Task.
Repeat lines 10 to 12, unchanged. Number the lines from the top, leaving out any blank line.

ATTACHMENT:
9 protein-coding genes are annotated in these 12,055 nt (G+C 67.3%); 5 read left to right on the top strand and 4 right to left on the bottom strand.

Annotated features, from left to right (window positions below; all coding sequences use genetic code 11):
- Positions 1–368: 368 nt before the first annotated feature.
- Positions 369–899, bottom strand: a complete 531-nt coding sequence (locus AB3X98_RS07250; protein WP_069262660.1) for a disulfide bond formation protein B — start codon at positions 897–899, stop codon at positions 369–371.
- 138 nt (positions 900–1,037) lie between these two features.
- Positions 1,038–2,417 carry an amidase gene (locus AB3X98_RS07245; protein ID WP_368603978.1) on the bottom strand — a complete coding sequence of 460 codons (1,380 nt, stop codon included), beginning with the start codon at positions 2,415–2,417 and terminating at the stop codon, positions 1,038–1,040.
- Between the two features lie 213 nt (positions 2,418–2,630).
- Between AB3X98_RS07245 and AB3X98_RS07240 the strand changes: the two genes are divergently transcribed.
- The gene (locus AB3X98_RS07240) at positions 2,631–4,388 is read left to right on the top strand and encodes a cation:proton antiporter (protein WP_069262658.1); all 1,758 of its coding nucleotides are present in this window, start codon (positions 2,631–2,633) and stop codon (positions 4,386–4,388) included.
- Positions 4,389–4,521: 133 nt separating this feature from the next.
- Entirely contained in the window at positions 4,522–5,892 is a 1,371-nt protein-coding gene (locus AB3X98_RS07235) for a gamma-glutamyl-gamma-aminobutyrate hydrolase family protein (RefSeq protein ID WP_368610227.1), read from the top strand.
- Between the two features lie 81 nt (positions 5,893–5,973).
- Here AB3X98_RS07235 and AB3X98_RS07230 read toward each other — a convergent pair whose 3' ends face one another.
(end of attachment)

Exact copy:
- Positions 4,389–4,521: 133 nt separating this feature from the next.
- Entirely contained in the window at positions 4,522–5,892 is a 1,371-nt protein-coding gene (locus AB3X98_RS07235) for a gamma-glutamyl-gamma-aminobutyrate hydrolase family protein (RefSeq protein ID WP_368610227.1), read from the top strand.
- Between the two features lie 81 nt (positions 5,893–5,973).